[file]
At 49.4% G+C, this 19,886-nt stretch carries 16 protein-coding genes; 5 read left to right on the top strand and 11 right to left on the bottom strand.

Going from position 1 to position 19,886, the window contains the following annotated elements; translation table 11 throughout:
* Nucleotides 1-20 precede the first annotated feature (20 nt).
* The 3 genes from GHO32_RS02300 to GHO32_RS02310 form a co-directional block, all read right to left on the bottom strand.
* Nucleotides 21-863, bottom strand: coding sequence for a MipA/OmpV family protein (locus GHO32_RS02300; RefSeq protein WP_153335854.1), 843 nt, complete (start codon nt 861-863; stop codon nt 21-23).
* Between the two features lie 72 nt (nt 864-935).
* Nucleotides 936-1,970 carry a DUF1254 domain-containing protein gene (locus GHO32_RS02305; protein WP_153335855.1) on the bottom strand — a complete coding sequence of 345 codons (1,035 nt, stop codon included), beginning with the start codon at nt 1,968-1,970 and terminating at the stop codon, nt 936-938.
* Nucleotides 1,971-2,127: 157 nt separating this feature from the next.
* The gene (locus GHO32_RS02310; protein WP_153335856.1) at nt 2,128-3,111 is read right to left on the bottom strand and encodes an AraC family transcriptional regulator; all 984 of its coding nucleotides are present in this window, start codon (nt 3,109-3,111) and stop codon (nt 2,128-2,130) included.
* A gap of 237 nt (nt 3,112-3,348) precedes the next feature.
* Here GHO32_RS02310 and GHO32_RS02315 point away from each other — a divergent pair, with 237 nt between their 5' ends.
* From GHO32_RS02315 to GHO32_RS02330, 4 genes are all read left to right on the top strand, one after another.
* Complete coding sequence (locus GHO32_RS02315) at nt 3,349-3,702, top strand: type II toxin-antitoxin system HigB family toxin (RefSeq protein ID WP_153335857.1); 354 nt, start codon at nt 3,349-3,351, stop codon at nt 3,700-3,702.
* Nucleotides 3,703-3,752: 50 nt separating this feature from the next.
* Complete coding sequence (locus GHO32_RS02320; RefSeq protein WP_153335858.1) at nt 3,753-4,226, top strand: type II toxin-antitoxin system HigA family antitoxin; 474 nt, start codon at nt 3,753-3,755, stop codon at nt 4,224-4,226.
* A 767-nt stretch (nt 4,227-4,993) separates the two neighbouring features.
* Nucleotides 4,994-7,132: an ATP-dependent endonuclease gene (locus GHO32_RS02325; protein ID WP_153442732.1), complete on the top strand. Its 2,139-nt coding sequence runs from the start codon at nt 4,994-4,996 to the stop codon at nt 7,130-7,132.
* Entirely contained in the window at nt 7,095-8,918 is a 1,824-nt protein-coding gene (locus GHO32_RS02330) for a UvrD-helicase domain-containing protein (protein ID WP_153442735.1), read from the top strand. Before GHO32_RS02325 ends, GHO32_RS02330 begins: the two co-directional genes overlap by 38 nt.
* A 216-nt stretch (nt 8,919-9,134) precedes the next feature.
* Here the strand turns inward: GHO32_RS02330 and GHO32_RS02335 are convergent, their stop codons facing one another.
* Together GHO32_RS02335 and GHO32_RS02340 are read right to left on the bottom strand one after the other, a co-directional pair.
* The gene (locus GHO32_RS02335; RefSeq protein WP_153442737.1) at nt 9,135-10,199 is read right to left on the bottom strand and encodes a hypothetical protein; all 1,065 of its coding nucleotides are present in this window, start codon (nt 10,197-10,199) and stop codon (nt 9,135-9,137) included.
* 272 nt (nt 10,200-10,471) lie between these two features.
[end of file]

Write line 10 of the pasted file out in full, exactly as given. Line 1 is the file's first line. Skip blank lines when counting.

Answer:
* A gap of 237 nt (nt 3,112-3,348) precedes the next feature.